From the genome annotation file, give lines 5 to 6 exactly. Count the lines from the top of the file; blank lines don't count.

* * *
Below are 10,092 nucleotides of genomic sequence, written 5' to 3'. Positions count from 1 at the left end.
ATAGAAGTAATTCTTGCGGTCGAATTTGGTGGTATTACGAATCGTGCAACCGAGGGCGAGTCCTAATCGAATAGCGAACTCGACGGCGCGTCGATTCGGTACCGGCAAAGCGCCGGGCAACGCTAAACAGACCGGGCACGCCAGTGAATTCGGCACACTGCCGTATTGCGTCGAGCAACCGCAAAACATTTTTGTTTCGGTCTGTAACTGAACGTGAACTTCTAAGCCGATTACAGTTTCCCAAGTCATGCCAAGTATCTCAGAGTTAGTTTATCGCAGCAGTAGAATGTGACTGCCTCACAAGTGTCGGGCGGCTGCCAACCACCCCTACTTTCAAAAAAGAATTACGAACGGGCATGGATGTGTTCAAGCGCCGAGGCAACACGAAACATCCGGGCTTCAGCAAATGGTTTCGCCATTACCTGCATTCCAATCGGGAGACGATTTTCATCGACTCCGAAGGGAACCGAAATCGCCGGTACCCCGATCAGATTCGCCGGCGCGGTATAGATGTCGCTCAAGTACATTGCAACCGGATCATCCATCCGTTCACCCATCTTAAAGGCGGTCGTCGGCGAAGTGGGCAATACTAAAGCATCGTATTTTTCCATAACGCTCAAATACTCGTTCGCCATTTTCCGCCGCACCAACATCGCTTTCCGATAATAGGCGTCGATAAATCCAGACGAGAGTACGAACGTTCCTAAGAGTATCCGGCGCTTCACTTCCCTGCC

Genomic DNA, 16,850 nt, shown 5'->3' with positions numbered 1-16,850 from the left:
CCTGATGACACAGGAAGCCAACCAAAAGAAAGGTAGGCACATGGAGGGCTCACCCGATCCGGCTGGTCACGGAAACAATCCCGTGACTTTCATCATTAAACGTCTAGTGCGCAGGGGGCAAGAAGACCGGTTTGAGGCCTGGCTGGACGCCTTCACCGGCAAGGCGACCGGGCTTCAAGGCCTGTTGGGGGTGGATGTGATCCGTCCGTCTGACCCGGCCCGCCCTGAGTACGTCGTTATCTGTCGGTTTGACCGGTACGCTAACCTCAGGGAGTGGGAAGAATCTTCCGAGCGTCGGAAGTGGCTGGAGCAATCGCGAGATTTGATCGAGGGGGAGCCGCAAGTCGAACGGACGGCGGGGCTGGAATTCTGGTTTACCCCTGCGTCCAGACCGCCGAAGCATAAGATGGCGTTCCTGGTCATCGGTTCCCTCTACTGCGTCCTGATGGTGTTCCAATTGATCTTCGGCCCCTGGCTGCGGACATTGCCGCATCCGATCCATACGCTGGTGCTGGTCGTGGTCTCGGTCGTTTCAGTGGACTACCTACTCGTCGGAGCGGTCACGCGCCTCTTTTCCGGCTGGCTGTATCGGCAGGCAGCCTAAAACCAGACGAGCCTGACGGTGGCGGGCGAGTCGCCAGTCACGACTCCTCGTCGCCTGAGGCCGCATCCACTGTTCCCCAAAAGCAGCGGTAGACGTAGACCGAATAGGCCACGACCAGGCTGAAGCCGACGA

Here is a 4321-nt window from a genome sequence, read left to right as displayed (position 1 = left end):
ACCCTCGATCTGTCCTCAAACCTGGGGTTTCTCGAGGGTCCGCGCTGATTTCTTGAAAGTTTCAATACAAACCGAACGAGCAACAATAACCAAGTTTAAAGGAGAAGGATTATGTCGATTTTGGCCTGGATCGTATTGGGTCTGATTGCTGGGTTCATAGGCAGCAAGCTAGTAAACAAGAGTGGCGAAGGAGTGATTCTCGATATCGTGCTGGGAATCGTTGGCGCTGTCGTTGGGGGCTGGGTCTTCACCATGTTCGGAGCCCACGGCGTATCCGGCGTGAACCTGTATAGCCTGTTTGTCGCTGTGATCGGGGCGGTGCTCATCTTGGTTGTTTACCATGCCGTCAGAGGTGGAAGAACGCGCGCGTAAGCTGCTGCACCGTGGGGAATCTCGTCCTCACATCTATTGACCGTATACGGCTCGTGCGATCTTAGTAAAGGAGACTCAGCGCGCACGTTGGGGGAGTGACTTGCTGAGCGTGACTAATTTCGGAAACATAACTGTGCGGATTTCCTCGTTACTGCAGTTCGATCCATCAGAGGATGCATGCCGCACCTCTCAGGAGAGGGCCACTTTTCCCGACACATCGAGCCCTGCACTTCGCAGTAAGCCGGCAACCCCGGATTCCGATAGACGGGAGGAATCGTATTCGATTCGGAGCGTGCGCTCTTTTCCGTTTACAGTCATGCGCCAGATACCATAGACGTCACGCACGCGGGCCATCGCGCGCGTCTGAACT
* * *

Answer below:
Here is a 4321-nt window from a genome sequence, read left to right as displayed (position 1 = left end):
ACCCTCGATCTGTCCTCAAACCTGGGGTTTCTCGAGGGTCCGCGCTGATTTCTTGAAAGTTTCAATACAAACCGAACGAGCAACAATAACCAAGTTTAAAGGAGAAGGATTATGTCGATTTTGGCCTGGATCGTATTGGGTCTGATTGCTGGGTTCATAGGCAGCAAGCTAGTAAACAAGAGTGGCGAAGGAGTGATTCTCGATATCGTGCTGGGAATCGTTGGCGCTGTCGTTGGGGGCTGGGTCTTCACCATGTTCGGAGCCCACGGCGTATCCGGCGTGAACCTGTATAGCCTGTTTGTCGCTGTGATCGGGGCGGTGCTCATCTTGGTTGTTTACCATGCCGTCAGAGGTGGAAGAACGCGCGCGTAAGCTGCTGCACCGTGGGGAATCTCGTCCTCACATCTATTGACCGTATACGGCTCGTGCGATCTTAGTAAAGGAGACTCAGCGCGCACGTTGGGGGAGTGACTTGCTGAGCGTGACTAATTTCGGAAACATAACTGTGCGGATTTCCTCGTTACTGCAGTTCGATCCATCAGAGGATGCATGCCGCACCTCTCAGGAGAGGGCCACTTTTCCCGACACATCGAGCCCTGCACTTCGCAGTAAGCCGGCAACCCCGGATTCCGATAGACGGGAGGAATCGTATTCGATTCGGAGCGTGCGCTCTTTTCCGTTTACAGTCATGCGCCAGATACCATAGACGTCACGCACGCGGGCCATCGCGCGCGTCTGAACT